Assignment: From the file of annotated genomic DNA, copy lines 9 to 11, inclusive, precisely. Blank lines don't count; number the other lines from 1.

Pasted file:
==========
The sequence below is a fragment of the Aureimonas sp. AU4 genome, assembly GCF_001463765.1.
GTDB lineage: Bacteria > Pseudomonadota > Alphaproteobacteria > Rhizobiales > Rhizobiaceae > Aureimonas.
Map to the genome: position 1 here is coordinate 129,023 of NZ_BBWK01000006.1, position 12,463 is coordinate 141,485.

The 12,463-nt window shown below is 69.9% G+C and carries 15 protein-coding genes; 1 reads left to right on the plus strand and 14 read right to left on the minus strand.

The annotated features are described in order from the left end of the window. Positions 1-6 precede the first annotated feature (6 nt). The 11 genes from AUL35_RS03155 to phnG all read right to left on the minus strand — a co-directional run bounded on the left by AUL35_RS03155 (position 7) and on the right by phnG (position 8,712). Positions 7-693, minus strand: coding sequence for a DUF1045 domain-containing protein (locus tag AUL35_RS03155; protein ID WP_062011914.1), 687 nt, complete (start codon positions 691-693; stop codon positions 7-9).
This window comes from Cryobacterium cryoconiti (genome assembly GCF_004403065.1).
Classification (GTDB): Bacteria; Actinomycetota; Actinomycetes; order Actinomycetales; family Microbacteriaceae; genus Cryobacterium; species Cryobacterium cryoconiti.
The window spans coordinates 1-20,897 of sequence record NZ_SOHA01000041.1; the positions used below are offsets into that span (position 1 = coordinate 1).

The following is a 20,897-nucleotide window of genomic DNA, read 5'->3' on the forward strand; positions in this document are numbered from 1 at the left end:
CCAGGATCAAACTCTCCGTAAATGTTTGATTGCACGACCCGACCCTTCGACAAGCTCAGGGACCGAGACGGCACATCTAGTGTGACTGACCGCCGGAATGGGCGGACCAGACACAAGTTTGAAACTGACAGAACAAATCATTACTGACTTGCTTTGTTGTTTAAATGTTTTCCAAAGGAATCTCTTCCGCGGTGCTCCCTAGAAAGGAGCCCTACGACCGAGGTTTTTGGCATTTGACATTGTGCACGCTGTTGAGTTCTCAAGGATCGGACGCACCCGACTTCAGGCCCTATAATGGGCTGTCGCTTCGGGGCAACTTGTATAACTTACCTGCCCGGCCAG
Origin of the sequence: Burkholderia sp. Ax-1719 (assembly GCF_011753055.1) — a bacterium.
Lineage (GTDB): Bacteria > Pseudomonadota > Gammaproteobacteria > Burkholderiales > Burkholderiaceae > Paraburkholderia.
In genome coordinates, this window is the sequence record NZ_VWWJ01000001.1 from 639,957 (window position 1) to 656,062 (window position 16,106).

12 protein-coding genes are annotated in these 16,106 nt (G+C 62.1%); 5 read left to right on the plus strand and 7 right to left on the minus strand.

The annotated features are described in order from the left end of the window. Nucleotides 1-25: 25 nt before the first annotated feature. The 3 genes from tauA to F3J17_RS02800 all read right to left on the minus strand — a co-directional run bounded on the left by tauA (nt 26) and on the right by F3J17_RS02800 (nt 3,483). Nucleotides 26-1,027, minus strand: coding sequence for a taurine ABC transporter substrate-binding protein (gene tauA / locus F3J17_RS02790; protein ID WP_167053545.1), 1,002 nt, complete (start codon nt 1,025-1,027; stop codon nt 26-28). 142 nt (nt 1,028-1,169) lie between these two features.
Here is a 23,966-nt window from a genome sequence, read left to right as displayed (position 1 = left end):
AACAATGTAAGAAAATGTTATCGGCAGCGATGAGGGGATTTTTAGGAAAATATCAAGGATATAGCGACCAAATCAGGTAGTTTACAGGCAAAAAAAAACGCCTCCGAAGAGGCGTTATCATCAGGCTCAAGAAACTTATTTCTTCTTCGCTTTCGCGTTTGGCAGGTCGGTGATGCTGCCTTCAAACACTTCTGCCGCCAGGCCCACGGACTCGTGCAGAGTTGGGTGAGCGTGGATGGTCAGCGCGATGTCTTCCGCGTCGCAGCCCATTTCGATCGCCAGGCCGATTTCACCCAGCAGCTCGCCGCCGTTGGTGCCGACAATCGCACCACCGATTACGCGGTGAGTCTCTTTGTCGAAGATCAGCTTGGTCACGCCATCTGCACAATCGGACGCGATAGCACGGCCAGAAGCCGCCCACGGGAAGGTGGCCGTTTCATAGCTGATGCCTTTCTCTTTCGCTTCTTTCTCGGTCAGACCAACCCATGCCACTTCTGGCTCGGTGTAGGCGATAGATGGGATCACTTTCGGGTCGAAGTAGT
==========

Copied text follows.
The following is a 20,897-nucleotide window of genomic DNA, read 5'->3' on the forward strand; positions in this document are numbered from 1 at the left end:
CCAGGATCAAACTCTCCGTAAATGTTTGATTGCACGACCCGACCCTTCGACAAGCTCAGGGACCGAGACGGCACATCTAGTGTGACTGACCGCCGGAATGGGCGGACCAGACACAAGTTTGAAACTGACAGAACAAATCATTACTGACTTGCTTTGTTGTTTAAATGTTTTCCAAAGGAATCTCTTCCGCGGTGCTCCCTAGAAAGGAGCCCTACGACCGAGGTTTTTGGCATTTGACATTGTGCACGCTGTTGAGTTCTCAAGGATCGGACGCACCCGACTTCAGGCCCTATAATGGGCTGTCGCTTCGGGGCAACTTGTATAACTTACCTGCCCGGCCAG
Origin of the sequence: Burkholderia sp. Ax-1719 (assembly GCF_011753055.1) — a bacterium.